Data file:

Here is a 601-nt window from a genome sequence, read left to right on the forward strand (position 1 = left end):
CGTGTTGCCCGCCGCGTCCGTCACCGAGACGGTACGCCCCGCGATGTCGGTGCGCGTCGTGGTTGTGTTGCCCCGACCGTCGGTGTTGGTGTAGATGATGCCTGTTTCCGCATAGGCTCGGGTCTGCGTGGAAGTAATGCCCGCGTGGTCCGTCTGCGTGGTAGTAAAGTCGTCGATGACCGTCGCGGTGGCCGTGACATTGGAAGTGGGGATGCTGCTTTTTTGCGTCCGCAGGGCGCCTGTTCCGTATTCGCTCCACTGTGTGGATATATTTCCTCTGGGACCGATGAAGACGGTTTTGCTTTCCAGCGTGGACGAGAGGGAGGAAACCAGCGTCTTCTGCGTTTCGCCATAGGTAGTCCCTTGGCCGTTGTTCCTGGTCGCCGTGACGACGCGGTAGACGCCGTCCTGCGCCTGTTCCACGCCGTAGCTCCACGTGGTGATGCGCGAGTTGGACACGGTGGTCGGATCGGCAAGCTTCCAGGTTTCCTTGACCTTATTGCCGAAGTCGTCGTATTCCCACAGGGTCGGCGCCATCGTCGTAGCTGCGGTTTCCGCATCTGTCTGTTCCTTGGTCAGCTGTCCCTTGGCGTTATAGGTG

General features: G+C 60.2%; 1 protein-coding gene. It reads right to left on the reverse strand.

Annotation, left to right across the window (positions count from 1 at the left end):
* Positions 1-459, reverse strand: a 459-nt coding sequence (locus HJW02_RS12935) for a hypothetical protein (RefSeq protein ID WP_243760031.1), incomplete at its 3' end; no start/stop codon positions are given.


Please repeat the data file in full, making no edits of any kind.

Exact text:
Here is a 601-nt window from a genome sequence, read left to right on the forward strand (position 1 = left end):
CGTGTTGCCCGCCGCGTCCGTCACCGAGACGGTACGCCCCGCGATGTCGGTGCGCGTCGTGGTTGTGTTGCCCCGACCGTCGGTGTTGGTGTAGATGATGCCTGTTTCCGCATAGGCTCGGGTCTGCGTGGAAGTAATGCCCGCGTGGTCCGTCTGCGTGGTAGTAAAGTCGTCGATGACCGTCGCGGTGGCCGTGACATTGGAAGTGGGGATGCTGCTTTTTTGCGTCCGCAGGGCGCCTGTTCCGTATTCGCTCCACTGTGTGGATATATTTCCTCTGGGACCGATGAAGACGGTTTTGCTTTCCAGCGTGGACGAGAGGGAGGAAACCAGCGTCTTCTGCGTTTCGCCATAGGTAGTCCCTTGGCCGTTGTTCCTGGTCGCCGTGACGACGCGGTAGACGCCGTCCTGCGCCTGTTCCACGCCGTAGCTCCACGTGGTGATGCGCGAGTTGGACACGGTGGTCGGATCGGCAAGCTTCCAGGTTTCCTTGACCTTATTGCCGAAGTCGTCGTATTCCCACAGGGTCGGCGCCATCGTCGTAGCTGCGGTTTCCGCATCTGTCTGTTCCTTGGTCAGCTGTCCCTTGGCGTTATAGGTG

General features: G+C 60.2%; 1 protein-coding gene. It reads right to left on the reverse strand.

Annotation, left to right across the window (positions count from 1 at the left end):
* Positions 1-459, reverse strand: a 459-nt coding sequence (locus HJW02_RS12935) for a hypothetical protein (RefSeq protein ID WP_243760031.1), incomplete at its 3' end; no start/stop codon positions are given.